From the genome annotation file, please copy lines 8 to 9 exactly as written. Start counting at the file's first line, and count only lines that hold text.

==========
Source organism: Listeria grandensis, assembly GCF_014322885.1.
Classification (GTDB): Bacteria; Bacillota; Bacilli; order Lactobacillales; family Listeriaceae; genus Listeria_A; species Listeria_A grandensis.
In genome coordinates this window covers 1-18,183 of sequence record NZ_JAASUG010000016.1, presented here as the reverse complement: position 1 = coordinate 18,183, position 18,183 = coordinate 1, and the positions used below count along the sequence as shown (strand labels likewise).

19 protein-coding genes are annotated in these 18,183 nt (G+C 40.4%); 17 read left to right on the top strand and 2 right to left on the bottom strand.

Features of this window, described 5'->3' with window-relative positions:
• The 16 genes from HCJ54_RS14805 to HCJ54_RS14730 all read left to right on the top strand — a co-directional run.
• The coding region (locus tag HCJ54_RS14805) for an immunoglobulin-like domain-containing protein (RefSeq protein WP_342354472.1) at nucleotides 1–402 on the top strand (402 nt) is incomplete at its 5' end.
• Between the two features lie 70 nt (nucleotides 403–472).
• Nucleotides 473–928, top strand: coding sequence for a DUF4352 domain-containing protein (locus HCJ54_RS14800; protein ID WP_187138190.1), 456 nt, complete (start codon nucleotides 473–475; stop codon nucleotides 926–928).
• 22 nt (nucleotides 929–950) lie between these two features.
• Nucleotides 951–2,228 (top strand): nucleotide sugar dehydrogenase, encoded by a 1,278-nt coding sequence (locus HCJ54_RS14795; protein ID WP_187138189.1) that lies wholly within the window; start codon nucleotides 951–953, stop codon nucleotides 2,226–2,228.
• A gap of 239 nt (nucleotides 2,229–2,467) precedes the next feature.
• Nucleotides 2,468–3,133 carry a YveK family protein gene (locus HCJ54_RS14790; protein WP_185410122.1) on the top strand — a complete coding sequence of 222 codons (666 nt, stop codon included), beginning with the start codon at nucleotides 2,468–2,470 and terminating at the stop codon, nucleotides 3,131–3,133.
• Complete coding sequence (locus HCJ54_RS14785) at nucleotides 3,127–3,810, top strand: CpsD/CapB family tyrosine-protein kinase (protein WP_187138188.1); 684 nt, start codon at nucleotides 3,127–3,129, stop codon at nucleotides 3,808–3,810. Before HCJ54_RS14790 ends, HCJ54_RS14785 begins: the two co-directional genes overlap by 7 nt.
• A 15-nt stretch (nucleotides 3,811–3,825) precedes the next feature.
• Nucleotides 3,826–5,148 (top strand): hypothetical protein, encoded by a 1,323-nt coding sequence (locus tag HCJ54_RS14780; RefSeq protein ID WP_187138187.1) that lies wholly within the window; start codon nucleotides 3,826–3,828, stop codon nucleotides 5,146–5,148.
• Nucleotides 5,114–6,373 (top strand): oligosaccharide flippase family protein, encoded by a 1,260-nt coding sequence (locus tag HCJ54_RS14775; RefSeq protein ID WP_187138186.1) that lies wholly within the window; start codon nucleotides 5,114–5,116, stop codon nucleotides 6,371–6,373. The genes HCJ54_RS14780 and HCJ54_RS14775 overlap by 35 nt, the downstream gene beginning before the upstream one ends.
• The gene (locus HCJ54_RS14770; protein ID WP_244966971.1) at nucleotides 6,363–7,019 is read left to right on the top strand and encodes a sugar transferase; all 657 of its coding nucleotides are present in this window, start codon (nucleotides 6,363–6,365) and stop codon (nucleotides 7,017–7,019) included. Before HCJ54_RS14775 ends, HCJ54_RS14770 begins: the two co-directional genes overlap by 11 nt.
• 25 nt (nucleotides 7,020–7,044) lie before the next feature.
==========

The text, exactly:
• Between the two features lie 70 nt (nucleotides 403–472).
• Nucleotides 473–928, top strand: coding sequence for a DUF4352 domain-containing protein (locus HCJ54_RS14800; protein ID WP_187138190.1), 456 nt, complete (start codon nucleotides 473–475; stop codon nucleotides 926–928).